A line of mourners stretched across the parking lot at Rodef Shalom Temple in Oakland this morning. Those gathered on the asphalt spoke softly. Some commented on the sudden touch of spring in the air. Others said nothing. They all wore somber colors and a look of disbelief.
Inside the building lay the body of 69-year-old Irving Younger, one of 11 shot to death on Saturday at the Tree of Life synagogue just over a mile away. It’s being called the deadliest attack on the Jewish community in American history and has been charged as a hate crime. Younger’s was the seventh related burial in two days.
His funeral service was preceded by a visitation. Photos of Younger and his grandchild greeted mourners. Younger’s two children formed the receiving line, attendees said. Younger was a widower, his wife having died in 2007.
In his obituary, Younger’s children wrote: “Unfortunately, this tragedy is not an isolated occurrence but further indicates a breakdown in society that can only be fully healed through respectful engagement and action.”
It continued: “Dad would undoubtedly argue that loss of life through violence is never acceptable.”
Outside Rodef Shalom Temple stood a phalanx of police, part of what has now become a ubiquitous and heavy law enforcement presence in Pittsburgh’s East End and at funerals like this one.
“For some of us, even before it was a professional issue it was a personal issue,” Officer Donald Pasquarelli said. “We knew some of these people very well.” Pasquarelli declined to comment further out of respect for the families. He said Younger’s was his third Tree of Life funeral assignment in two days.
A funeral for Irving Younger, 69, of Mount Washington was held Oct. 31 at Rodef Shalom Temple. He is one of 11 people killed during a shooting at Tree of Life synagogue on Oct. 27.COLIN DEPPEN / THE INCLINE
Younger was a greeter at Tree of Life; the first one in and often the last one out. He was a graduate of Taylor Allderdice High School and had owned a real estate business in Squirrel Hill where he lived before relocating to Mount Washington. He returned frequently.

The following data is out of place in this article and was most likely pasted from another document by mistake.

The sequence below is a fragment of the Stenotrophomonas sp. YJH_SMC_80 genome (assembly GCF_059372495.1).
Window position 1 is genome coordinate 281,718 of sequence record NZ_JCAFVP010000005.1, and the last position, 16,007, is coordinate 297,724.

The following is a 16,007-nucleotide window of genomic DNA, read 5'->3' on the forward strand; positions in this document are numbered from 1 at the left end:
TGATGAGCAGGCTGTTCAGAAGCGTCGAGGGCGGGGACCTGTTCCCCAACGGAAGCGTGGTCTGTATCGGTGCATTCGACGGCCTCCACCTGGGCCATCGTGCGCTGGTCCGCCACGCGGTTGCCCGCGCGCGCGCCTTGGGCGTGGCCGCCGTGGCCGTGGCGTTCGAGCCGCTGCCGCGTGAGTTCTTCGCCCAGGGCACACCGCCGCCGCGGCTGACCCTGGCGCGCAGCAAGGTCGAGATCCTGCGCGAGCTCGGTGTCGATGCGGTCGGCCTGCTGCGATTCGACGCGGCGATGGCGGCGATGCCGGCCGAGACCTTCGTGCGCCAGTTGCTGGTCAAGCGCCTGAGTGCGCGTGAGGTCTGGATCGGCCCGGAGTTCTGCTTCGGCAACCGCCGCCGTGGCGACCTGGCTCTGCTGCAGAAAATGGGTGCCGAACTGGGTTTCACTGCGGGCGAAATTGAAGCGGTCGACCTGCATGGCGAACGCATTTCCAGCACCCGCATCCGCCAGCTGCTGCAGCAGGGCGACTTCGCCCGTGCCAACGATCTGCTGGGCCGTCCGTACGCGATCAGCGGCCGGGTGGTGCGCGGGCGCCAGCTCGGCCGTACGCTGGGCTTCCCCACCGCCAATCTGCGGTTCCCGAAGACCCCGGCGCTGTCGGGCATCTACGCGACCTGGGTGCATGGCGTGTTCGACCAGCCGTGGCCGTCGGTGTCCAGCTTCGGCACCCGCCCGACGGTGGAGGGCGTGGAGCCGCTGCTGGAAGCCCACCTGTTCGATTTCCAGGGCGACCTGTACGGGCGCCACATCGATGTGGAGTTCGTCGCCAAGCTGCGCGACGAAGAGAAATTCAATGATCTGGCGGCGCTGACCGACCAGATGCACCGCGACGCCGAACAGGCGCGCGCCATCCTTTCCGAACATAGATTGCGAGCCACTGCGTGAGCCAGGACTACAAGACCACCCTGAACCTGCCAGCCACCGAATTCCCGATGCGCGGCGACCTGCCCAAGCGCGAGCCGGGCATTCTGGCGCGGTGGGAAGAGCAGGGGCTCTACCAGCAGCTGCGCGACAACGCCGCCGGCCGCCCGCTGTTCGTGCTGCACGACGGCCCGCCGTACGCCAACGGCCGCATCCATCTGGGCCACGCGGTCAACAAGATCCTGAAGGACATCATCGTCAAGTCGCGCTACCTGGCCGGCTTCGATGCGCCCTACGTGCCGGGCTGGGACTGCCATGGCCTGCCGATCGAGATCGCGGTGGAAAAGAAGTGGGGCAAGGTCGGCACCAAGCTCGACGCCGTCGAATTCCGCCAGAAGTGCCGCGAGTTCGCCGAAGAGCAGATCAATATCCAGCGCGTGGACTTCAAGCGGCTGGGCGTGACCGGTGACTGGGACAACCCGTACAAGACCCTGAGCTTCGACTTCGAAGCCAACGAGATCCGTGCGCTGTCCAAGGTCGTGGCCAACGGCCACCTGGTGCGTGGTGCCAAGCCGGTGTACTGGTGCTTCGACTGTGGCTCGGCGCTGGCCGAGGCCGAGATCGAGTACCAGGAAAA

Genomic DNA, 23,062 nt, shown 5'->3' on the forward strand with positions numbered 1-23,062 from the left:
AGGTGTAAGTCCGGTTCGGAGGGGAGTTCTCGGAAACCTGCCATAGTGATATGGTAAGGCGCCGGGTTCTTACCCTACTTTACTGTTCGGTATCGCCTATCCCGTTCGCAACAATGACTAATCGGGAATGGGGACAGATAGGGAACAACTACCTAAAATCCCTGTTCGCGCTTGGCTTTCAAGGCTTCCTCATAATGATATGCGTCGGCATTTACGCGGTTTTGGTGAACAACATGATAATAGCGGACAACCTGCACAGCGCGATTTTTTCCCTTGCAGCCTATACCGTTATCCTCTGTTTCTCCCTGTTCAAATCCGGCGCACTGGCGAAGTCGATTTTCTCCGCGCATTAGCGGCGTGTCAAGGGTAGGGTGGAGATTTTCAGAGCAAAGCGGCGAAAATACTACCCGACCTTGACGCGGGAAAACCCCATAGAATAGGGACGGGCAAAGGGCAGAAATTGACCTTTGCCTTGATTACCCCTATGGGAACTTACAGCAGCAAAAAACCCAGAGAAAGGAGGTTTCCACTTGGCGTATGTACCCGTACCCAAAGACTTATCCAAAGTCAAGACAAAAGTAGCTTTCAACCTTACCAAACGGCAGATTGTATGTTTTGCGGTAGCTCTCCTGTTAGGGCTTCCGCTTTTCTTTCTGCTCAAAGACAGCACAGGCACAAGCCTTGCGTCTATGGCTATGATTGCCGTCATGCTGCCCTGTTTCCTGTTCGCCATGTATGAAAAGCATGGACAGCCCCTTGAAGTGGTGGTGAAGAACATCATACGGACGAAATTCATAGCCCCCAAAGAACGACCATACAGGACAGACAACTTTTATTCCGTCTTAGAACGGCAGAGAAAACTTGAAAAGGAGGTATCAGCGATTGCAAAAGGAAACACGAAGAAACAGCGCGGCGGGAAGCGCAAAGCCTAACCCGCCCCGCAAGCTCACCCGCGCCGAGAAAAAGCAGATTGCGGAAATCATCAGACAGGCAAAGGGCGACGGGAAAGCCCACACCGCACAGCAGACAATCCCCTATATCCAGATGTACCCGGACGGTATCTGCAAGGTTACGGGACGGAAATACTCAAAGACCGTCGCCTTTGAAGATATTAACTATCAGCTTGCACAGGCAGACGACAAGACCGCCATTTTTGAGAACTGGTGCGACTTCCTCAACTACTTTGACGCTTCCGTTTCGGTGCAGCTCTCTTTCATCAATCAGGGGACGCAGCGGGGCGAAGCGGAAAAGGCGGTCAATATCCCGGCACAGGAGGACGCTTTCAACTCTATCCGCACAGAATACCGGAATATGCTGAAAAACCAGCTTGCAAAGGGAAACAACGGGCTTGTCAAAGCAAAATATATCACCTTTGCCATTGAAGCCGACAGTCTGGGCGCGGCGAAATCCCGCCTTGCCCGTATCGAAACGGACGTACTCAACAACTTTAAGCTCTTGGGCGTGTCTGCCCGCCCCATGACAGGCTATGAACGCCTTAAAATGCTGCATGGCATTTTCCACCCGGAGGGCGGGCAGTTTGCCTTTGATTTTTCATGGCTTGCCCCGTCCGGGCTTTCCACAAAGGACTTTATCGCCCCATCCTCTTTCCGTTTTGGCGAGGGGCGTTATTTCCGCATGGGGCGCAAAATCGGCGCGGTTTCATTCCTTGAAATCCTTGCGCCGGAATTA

Ted Chernoff of Greenfield said Younger would join him and a group of friends at the Coffee Tree Roasters on Forbes Avenue about three times a week. That had been their routine for years.
“He was a good guy. He was a failed comedian,” said Chernoff, who last saw Younger, or “Irv” as he knew him, a day or two before the shooting.
“I’m like in a fog now. I’m like in a daze,” Chernoff said following the conclusion of today’s funeral service. “I can’t believe it happened.”
Chernoff paused to collect his thoughts before continuing.
“You know, it’s not like a heart attack or cancer. You could deal with that, but this… it just doesn’t make any sense.”
A woman who said she knew Younger from a social group that met monthly at the Squirrel Hill Library watched from across the street as his casket was led from Rodef Shalom to a waiting hearse. She cried silently.
“I saw him two weeks ago, and he was very much alive and looked really healthy,” she said minutes before.
“He was very intelligent and had a good sense of humor. I asked him once how old he was and he said, ‘I’m just ‘Younger.’” She declined to be identified in this article.
Deb Desjardins of Edgewood, an attendee at today’s visitation, said both her children and Younger’s went to the Fanny Edel Falk Laboratory School at Pitt. She didn’t know Younger personally and had never met him but said she was compelled to pay her respects.
“The pictures in there of him with his grandchild were…” she struggled and ultimately failed to find the word.
“I was with a lot of Falk people who knew [Younger] and his children and so you know they’re just talking about what a wonderful person he was and what a wonderful family it is. Falk is a small school, a tight-knit community.”
Desjardins added of the Younger children: “I heard someone say their whole class was inside.”
Stacy Haas of Beechview said she was distantly related to Younger through marriage. When his name first appeared in news reports, she remembers hoping it was a mistake.
“I hoped it was a typo, and of course it wasn’t.”
Haas, a lab technician at UPMC, said she was acquainted with other Tree of Life victims as well, including Dr. Jerry Rabinowitz, who also worked for the health system and who was buried Tuesday.
“The whole thing, I don’t think it’s set in yet,” she explained after Younger’s service.
Nearby, the hearse carrying his casket began to make its way up Fifth Avenue, escorted by a group of officers. The funerals continue tomorrow.